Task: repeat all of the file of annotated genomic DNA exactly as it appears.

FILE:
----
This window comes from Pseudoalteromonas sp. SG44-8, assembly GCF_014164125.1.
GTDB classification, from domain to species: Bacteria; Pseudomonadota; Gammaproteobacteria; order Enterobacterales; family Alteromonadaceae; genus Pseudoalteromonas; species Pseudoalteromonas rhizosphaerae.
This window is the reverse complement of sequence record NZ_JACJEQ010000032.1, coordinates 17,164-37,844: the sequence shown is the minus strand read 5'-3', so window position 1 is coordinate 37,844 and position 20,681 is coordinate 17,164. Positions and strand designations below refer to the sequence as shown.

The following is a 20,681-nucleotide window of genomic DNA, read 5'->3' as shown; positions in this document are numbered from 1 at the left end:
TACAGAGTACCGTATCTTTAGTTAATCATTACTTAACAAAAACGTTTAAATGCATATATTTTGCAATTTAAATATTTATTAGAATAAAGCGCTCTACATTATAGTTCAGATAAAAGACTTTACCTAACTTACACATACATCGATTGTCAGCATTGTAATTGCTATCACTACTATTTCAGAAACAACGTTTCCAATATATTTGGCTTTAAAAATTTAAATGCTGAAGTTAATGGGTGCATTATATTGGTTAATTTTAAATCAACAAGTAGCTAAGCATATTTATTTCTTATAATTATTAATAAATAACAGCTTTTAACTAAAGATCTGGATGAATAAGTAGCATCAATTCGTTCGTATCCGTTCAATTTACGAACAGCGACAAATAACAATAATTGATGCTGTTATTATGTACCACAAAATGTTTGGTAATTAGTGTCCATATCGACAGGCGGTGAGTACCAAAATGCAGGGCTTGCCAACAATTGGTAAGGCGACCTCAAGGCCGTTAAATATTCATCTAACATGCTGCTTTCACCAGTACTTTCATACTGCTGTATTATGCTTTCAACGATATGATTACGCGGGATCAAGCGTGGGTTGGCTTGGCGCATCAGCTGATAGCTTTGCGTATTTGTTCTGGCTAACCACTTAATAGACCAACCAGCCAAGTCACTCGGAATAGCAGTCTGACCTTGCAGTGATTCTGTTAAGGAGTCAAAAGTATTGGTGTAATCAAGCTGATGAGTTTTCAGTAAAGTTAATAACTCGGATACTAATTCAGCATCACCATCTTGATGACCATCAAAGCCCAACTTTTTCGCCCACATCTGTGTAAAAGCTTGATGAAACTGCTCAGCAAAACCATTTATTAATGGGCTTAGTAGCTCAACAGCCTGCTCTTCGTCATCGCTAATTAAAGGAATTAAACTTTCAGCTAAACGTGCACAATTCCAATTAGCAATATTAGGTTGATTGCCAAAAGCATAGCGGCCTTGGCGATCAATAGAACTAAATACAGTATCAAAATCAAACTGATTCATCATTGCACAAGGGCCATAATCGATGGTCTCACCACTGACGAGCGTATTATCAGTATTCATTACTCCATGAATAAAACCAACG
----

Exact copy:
This window comes from Pseudoalteromonas sp. SG44-8, assembly GCF_014164125.1.
GTDB classification, from domain to species: Bacteria; Pseudomonadota; Gammaproteobacteria; order Enterobacterales; family Alteromonadaceae; genus Pseudoalteromonas; species Pseudoalteromonas rhizosphaerae.
This window is the reverse complement of sequence record NZ_JACJEQ010000032.1, coordinates 17,164-37,844: the sequence shown is the minus strand read 5'-3', so window position 1 is coordinate 37,844 and position 20,681 is coordinate 17,164. Positions and strand designations below refer to the sequence as shown.

The following is a 20,681-nucleotide window of genomic DNA, read 5'->3' as shown; positions in this document are numbered from 1 at the left end:
TACAGAGTACCGTATCTTTAGTTAATCATTACTTAACAAAAACGTTTAAATGCATATATTTTGCAATTTAAATATTTATTAGAATAAAGCGCTCTACATTATAGTTCAGATAAAAGACTTTACCTAACTTACACATACATCGATTGTCAGCATTGTAATTGCTATCACTACTATTTCAGAAACAACGTTTCCAATATATTTGGCTTTAAAAATTTAAATGCTGAAGTTAATGGGTGCATTATATTGGTTAATTTTAAATCAACAAGTAGCTAAGCATATTTATTTCTTATAATTATTAATAAATAACAGCTTTTAACTAAAGATCTGGATGAATAAGTAGCATCAATTCGTTCGTATCCGTTCAATTTACGAACAGCGACAAATAACAATAATTGATGCTGTTATTATGTACCACAAAATGTTTGGTAATTAGTGTCCATATCGACAGGCGGTGAGTACCAAAATGCAGGGCTTGCCAACAATTGGTAAGGCGACCTCAAGGCCGTTAAATATTCATCTAACATGCTGCTTTCACCAGTACTTTCATACTGCTGTATTATGCTTTCAACGATATGATTACGCGGGATCAAGCGTGGGTTGGCTTGGCGCATCAGCTGATAGCTTTGCGTATTTGTTCTGGCTAACCACTTAATAGACCAACCAGCCAAGTCACTCGGAATAGCAGTCTGACCTTGCAGTGATTCTGTTAAGGAGTCAAAAGTATTGGTGTAATCAAGCTGATGAGTTTTCAGTAAAGTTAATAACTCGGATACTAATTCAGCATCACCATCTTGATGACCATCAAAGCCCAACTTTTTCGCCCACATCTGTGTAAAAGCTTGATGAAACTGCTCAGCAAAACCATTTATTAATGGGCTTAGTAGCTCAACAGCCTGCTCTTCGTCATCGCTAATTAAAGGAATTAAACTTTCAGCTAAACGTGCACAATTCCAATTAGCAATATTAGGTTGATTGCCAAAAGCATAGCGGCCTTGGCGATCAATAGAACTAAATACAGTATCAAAATCAAACTGATTCATCATTGCACAAGGGCCATAATCGATGGTCTCACCACTGACGAGCGTATTATCAGTATTCATTACTCCATGAATAAAACCAACG